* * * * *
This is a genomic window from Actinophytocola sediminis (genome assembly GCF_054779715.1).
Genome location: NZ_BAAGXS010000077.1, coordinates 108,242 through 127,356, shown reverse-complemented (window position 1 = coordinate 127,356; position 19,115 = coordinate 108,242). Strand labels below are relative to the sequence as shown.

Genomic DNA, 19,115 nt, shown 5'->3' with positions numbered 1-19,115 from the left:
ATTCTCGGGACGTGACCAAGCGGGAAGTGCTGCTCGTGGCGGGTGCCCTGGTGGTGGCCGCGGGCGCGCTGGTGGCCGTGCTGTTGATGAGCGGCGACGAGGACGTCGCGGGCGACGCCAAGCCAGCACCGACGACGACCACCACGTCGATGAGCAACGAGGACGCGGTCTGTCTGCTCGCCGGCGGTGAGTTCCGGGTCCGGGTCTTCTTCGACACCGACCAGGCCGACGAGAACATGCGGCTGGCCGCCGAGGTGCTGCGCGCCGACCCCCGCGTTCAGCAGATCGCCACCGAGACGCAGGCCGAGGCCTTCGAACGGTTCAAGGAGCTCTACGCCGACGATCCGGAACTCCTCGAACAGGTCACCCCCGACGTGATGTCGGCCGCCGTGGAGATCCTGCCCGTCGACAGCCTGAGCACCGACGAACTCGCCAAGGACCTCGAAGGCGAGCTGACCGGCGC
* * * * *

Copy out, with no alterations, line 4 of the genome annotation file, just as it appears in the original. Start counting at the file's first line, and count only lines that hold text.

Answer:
ATTCTCGGGACGTGACCAAGCGGGAAGTGCTGCTCGTGGCGGGTGCCCTGGTGGTGGCCGCGGGCGCGCTGGTGGCCGTGCTGTTGATGAGCGGCGACGAGGACGTCGCGGGCGACGCCAAGCCAGCACCGACGACGACCACCACGTCGATGAGCAACGAGGACGCGGTCTGTCTGCTCGCCGGCGGTGAGTTCCGGGTCCGGGTCTTCTTCGACACCGACCAGGCCGACGAGAACATGCGGCTGGCCGCCGAGGTGCTGCGCGCCGACCCCCGCGTTCAGCAGATCGCCACCGAGACGCAGGCCGAGGCCTTCGAACGGTTCAAGGAGCTCTACGCCGACGATCCGGAACTCCTCGAACAGGTCACCCCCGACGTGATGTCGGCCGCCGTGGAGATCCTGCCCGTCGACAGCCTGAGCACCGACGAACTCGCCAAGGACCTCGAAGGCGAGCTGACCGGCGC